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The Professionals Guide


Jobs. We all want them. Hell, we all need them. But as of late, the employment landscape has changed. With just about everybody and their cat going to college nowadays, the evidence in Boulder County (and beyond) is pointing at a shortage in laborers and purveyors of the traditional skills (plumbing, carpentry, electrical work, etc). The reasons for this are many. Our culture has seen elements of misplaced snobbery creep in – the mindset that if you were to not go to college and instead complete an apprenticeship, you’re wasting your life, you’re less-than.J

By Brett Callwood and Ryan Howe

Of course, we all want what is best for our kids. But that fact is that, if everyone is getting a Bachelors degree, then suddenly that’s the norm and the Master’s degree becomes the sought after qualification. But everybody is going after them too, so what? A PhD is the minimum. Pretty soon, we’ll have a nation of doctors.
It’s all making a nonsense of the whole thing because the truth is, electricians, plumbers, carpenters – all of these and many more are noble professions. And as each year passes, as technology continues to develop at a startling rate, the pool of unwanted job grows.

CADCO is a Louisville-based company that does computer aided design (CAD) for architects and engineers. Ronda Grassi is the president of the 19-year-old company, and she says that they’re seriously struggling to hire the right people. “We need CAD operators, people who understand 3D modeling for mechanical engineers, 3D modeling for civil engineers,” she says.
Grassi also says that she has no idea why people are turning away from this technology. “Even the tech schools don’t seem to be putting out applicants,” she says. “We’ve put out to them directly to say let me know who’s in your graduating class, we might have opportunities for them. I think one of them even stopped doing the classes. It’s taught on an engineering level, but those kids with those skills coming out of college want to be engineers.”
So what are the solutions? “I think there’s a need,” Grassi says. “We even do some in-house training to solve our own problem and teach them what we need them to know. It’s quite a learning curve – it can take three to six months to get them up to speed. We’re hiring though – we’re looking now for CAD operators.”

As we approach the holiday season, it stands to reason that Target will be hiring. For the third year in a row, they say, Target plans to hire an additional 70,000 team members for the holiday season.
“As we have in the past, we’ll work with our existing team members across the country to offer them additional hours first,” says Tina Tyler, chief stores officer. “Then, we’ll bring in about 70,000 team members to help us through the exciting and busy season. The work we do together will help bring the holidays to life for the millions of guests who visit our Target stores.”
The mega-store is looking or people to unload the trucks, stock the shelves, and set up festive signs and displays in the stores. “They’ll also help our guests find the perfect gifts, home décor, menu items, and everything else they need to make their holidays magic.”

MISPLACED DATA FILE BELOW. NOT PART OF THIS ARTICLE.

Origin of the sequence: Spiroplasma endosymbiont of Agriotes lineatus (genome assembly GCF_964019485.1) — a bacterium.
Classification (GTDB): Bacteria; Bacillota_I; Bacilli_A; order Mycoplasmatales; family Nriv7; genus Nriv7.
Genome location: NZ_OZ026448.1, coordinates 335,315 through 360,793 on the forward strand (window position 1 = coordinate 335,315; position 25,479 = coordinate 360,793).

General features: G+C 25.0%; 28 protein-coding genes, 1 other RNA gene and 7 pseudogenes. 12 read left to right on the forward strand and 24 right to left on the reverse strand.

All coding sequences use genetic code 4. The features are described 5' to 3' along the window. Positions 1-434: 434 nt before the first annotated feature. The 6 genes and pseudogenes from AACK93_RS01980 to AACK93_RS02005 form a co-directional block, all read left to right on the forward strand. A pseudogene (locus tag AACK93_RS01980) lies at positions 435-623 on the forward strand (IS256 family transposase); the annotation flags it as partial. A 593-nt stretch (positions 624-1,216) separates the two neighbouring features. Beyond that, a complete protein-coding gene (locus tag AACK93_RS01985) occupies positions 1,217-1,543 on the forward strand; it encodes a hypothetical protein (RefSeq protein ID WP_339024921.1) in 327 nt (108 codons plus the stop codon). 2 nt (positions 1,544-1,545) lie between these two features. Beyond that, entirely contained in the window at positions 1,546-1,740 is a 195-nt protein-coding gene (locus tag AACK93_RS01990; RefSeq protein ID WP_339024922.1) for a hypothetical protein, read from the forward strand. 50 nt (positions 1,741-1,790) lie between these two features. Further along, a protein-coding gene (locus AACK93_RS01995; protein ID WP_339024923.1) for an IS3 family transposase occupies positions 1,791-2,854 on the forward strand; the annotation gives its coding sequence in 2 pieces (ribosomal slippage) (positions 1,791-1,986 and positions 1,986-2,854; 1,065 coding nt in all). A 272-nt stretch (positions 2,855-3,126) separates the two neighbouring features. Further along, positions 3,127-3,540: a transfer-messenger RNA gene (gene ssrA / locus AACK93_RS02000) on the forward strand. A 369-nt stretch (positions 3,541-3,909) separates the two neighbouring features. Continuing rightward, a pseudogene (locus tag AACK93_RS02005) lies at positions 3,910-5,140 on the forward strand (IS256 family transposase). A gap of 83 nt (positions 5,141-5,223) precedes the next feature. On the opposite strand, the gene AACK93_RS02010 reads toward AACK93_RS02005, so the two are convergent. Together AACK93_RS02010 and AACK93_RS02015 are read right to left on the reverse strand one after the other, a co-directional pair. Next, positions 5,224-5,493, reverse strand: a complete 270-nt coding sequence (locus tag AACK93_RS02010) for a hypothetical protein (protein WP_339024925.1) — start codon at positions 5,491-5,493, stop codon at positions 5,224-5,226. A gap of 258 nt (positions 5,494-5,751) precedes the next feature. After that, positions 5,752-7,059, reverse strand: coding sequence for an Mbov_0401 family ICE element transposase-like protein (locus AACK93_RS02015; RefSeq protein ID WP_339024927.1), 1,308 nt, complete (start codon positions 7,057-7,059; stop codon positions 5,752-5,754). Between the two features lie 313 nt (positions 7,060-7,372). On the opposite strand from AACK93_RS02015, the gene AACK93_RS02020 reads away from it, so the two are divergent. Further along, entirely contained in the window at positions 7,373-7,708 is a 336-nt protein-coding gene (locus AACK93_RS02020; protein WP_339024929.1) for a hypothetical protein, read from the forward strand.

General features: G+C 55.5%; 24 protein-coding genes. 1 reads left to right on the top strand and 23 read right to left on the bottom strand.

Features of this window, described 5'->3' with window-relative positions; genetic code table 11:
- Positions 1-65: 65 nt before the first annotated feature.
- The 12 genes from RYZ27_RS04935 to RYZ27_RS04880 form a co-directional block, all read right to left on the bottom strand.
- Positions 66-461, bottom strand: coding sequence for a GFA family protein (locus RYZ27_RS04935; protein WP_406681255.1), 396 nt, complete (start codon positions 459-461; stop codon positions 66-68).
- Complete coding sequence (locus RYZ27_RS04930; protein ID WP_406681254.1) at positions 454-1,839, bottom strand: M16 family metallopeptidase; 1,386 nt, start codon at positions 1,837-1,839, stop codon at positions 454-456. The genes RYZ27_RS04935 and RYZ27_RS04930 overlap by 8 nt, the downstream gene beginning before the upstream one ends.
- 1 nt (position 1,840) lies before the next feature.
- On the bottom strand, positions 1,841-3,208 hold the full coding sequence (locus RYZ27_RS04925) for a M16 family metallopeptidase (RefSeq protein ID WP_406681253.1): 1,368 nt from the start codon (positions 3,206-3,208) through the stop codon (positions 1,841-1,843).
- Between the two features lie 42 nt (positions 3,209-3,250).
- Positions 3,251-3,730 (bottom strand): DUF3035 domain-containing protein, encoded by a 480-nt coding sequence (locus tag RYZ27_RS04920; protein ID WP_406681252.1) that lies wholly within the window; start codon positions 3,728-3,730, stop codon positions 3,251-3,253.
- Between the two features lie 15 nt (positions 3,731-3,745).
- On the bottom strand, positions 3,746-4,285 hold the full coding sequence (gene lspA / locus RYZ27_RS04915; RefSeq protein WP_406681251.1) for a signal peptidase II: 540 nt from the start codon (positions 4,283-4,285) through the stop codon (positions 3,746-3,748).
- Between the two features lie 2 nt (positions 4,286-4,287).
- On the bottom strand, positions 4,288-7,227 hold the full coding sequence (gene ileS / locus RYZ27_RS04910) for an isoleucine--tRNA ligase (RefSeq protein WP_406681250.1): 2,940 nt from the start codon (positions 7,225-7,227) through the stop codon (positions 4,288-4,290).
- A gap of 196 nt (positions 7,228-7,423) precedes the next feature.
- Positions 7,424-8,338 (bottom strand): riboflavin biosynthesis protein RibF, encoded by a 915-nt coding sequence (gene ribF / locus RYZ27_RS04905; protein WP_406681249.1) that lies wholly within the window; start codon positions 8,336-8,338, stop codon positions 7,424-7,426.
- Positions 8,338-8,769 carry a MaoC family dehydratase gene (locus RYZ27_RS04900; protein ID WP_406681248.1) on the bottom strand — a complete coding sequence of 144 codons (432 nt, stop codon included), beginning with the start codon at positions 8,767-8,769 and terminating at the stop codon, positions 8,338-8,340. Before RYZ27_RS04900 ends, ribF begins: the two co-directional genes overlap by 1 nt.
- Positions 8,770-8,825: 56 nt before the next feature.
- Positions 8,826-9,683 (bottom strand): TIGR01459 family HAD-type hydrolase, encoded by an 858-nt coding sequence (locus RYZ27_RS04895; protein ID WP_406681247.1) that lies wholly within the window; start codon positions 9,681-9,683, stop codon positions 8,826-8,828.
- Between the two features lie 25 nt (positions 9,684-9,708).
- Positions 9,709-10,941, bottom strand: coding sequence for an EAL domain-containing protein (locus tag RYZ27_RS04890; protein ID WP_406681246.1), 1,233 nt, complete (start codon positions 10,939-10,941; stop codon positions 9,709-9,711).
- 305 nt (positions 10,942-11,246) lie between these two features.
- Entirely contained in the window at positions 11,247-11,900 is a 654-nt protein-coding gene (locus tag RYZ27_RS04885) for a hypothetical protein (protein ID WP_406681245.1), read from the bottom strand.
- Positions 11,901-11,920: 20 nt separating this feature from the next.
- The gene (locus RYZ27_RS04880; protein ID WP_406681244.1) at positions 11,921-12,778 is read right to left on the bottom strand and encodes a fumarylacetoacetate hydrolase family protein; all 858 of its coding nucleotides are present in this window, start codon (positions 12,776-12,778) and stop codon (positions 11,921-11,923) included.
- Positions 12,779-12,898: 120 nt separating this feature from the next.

Let’s face it, it’s kinda like being Santa.

Google announced at the end of 2014 that it was planning to triple its office space and quintuple its number of employees in Boulder. The plans include three new buildings, so the rehires would be split in three.
“We currently have 300-plus employees at Google Boulder, and what we want is the ability to grow in the future,” Scott Green, director of Google’s Boulder operations, told the Denver Post.
“Historically, we’ve grown at a fairly rapid clip. We’ve had great success at attracting good talent in Boulder, and we don’t want the space to be a constraint.”
“Our operation has been in Boulder for a long time,” said Green. “It’s a good place to attract technical talent. The community supports things Google supports.”
That prompted Governor Hickenlooper to say that, “Colorado is always excited to see businesses expand here, from startups to the largest companies in the world. The fact that anyone anywhere can ‘Google’ this announcement right now makes this news even more special.”
Amanda Dufresne is the technical recruiter for Google. “We hire people who love to code and who love to problem solve,” Dufresne told Bizjournals. “We’re not actually looking for one specific skill set. We look for people who love to be engineers and to solve hard problems… “In Boulder, Denver, and in Colorado as a whole, we have great engineering talent, and we’re pretty excited to keep tapping into that.”
Jobs at places like Google will always be in high demand from college grads, while companies like CADCO struggle. Companies looking to hire manual laborers have even greater problems, with potential employeers looking for more and more money. Indirectly, companies like Google are affecting this due to the ever-rising cost of living in Boulder and Boulder County. Mary Young of the City Council told CNN that she’s warty of Boulder becoming a Silicon Mountain, “referencing the high cost of living in Silicon Valley.”
She’s right to be worried, and it’s going to affect everything. Who can afford to work for low wages. “A city can lose its feel easily in a decade, and I already see that happening in Boulder. Google is really poised to exacerbate this,” said Allison Davis in a letter to the Daily Camera.
“These are good problems to have,” said Councilman Sam Weaver, “but they can have real negative impacts on economic diversity if you’re not careful.”

The Uber revolution is one that can’t be ignored. The car service has been a revalation for people looking for a reasonably priced means to get home after a few drinks, and also for people looking to make a few bucks relatively easily during their spare time. The business has taken off and, unsurprisingly, the Boulder office is looking to hire.
Drivers can always apply, and they’re also looking for admin staff, recently asking for people who are, “comfortable juggling media requests, urgent VIP client inquiries, four events and three new hires all at the same time? Good. Cause that’s an average day here at Uber. We’re looking for an administrative mastermind to manage a brand new and growing office. Reporting directly to the Group Engineering Manager and working with a small and dedicated team you’ll be able to step in and have immediate impact because, well, there’s a ton of work to do. As a fast growing start-up every role is on call, so clock-watchers need not apply. This role is best suited for someone who can juggle all the above and keep smiling.”